Bologna Teatro Comunale di Bologna
About Teatro Comunale di Bologna
In the heart of the city’s university area, Il Teatro Comunale di Bologna is one of the most important opera venues in Italy and usually presents eight operas with six performances during its November to April season.
While there had been various theatres presenting opera in Bologna since the early 17th century, they had either fallen into disuse or burnt down which eventually led to a new public theatre, Il Nuovo Teatro Publicco, as the Teatro Communale was first called.
It was to be the first major opera house to be constructed with public funds and owned by the municipality.
Designed by the architect Antonio Galli Bibiena the theatre was inaugurated on 14 May 1763 with a performance of Gluck’s ‘Il trionfo di Clelia’, an opera which the composer had written for the occasion.
The 19th century saw the presentation of twenty operas by Gioacchino Rossini, while seven of Vincenzo Bellini’s ten operas were presented in the 1830s. Works by Giuseppe Verdi and, later in 1871, the Italian premiere of Richard Wagner’s ‘Lohengrin’ dominated the theatre’s repertoire as the century progressed. In fact, Bologna became the location for several other Wagner opera premieres in Italy, notably with the composer present for his ‘Rienzi’.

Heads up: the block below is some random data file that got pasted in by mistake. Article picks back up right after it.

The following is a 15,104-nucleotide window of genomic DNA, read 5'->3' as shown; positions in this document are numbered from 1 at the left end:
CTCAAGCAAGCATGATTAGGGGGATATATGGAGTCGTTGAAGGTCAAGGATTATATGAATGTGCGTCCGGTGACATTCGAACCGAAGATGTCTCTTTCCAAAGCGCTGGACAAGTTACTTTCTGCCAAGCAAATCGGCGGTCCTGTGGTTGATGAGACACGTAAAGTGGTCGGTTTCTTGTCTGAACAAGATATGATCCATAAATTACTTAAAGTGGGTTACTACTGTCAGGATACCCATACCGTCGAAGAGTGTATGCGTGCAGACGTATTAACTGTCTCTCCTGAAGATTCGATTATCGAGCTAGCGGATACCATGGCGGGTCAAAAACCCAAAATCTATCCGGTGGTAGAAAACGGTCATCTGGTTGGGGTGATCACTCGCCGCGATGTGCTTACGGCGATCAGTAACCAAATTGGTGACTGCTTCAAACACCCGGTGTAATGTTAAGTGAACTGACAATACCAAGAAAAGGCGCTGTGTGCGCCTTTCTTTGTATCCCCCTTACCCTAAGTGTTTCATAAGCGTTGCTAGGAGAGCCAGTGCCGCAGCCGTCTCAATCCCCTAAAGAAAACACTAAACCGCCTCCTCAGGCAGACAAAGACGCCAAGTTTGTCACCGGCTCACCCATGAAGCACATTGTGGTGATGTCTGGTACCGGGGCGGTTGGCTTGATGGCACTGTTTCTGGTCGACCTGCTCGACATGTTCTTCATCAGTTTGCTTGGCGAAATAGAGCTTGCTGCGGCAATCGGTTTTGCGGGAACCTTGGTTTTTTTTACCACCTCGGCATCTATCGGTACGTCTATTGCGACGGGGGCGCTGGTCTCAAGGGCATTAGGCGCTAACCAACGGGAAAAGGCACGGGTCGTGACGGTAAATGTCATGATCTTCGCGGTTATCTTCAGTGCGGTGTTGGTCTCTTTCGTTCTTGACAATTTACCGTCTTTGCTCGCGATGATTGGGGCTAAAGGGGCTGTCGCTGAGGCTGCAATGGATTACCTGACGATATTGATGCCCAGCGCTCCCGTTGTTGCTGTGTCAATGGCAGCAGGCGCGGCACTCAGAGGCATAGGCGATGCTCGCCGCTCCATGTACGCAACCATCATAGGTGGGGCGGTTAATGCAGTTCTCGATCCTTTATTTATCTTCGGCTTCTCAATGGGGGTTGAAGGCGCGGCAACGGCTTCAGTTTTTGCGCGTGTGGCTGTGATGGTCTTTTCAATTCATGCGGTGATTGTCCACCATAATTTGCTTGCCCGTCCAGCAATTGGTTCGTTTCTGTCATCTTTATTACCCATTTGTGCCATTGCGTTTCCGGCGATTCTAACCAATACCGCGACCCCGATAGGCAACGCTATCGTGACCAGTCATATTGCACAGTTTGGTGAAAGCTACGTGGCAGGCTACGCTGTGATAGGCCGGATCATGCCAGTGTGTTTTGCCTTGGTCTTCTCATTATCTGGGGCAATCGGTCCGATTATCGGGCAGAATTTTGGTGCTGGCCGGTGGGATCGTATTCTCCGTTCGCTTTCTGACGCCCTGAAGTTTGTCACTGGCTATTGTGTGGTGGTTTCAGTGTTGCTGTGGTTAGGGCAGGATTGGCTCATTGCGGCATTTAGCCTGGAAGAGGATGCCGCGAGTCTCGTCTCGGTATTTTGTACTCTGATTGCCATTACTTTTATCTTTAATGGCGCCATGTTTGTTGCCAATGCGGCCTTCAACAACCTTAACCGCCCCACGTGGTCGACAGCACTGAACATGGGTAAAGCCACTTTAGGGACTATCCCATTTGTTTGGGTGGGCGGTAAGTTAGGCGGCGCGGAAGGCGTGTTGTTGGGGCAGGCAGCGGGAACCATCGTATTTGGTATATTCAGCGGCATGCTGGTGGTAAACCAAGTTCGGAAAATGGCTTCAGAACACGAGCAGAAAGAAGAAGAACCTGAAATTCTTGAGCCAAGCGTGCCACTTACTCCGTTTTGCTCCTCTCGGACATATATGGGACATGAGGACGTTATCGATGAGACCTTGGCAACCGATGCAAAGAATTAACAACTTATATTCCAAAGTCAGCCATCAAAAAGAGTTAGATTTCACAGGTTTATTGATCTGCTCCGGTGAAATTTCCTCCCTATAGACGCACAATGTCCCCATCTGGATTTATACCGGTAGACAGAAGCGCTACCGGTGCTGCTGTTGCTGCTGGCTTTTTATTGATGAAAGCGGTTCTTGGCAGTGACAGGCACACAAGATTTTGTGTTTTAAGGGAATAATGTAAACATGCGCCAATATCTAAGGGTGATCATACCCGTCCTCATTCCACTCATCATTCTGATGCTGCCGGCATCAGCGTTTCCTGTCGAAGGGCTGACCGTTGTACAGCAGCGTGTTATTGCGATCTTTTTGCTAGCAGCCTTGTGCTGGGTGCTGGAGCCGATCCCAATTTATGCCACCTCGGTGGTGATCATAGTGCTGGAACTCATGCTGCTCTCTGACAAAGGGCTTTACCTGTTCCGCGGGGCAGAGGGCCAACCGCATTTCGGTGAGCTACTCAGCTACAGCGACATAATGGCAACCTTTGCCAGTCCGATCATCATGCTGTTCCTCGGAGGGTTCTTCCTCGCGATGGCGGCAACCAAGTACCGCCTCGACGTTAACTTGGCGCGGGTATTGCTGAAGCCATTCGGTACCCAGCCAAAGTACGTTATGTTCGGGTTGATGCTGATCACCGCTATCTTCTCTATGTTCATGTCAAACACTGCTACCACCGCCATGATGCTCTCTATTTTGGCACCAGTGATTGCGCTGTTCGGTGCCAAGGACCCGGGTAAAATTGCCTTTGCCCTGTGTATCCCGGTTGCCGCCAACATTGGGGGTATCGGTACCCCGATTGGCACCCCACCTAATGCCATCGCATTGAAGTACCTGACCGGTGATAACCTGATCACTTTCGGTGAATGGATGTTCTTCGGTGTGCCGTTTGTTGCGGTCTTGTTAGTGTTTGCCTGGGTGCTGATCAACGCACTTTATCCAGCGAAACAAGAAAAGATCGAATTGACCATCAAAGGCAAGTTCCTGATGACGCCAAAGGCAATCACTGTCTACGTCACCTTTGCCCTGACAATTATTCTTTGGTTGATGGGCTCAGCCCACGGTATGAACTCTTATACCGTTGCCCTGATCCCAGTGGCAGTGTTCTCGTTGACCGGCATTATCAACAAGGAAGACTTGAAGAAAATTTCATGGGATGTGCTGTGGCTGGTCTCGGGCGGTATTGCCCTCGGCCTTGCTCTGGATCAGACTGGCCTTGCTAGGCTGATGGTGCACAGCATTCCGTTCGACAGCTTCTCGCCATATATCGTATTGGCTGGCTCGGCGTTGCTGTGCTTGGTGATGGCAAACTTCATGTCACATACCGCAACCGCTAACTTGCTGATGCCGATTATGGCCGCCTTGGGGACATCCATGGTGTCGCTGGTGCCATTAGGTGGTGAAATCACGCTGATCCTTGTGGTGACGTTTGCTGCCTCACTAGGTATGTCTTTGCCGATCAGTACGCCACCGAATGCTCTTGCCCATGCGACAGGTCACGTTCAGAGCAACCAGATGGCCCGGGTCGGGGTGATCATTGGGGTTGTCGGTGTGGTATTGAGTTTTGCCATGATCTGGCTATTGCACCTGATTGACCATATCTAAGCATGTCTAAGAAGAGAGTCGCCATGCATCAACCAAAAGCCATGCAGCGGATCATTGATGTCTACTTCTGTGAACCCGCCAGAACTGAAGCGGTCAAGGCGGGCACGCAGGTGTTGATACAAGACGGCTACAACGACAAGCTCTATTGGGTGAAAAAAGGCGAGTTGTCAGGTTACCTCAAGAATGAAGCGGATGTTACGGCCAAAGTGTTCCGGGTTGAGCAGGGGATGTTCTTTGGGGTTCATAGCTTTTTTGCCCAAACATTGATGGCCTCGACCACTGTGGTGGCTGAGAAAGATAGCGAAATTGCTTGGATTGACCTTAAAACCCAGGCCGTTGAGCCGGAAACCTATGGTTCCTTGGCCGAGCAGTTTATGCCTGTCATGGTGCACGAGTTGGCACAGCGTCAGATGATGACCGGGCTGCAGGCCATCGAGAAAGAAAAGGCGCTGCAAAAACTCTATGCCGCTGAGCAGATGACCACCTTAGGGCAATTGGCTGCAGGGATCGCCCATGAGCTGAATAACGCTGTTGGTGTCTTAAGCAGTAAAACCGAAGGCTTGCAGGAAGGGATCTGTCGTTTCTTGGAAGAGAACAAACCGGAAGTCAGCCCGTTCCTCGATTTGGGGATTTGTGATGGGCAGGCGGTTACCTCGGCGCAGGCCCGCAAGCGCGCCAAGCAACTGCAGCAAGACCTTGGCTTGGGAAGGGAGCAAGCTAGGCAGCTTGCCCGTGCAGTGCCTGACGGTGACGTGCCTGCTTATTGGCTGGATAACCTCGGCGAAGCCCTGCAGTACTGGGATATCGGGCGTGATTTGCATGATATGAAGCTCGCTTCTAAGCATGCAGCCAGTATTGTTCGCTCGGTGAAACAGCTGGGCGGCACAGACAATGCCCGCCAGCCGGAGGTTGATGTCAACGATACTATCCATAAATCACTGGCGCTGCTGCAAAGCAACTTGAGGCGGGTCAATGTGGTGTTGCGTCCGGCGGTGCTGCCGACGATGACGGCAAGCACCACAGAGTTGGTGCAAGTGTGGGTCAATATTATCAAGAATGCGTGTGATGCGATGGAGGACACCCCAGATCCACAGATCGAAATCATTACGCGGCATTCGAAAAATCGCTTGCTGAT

Another major figure associated with the Teatro Comunale from 1894 onwards was the conductor Arturo Toscanini who presented Verdi’s ‘Falstaff’ in that year until the Second World War.
After fire destroyed much of the stage area in 1931, the theatre was closed, re-opening again in 1935. By that date, the original bell-shaped auditorium had given way to a horseshoe-shaped one seating over 1,000 people.
Costa, Tiziano – Poli, Marco. Conoscere Bologna, Bologna 2005, pp251-252.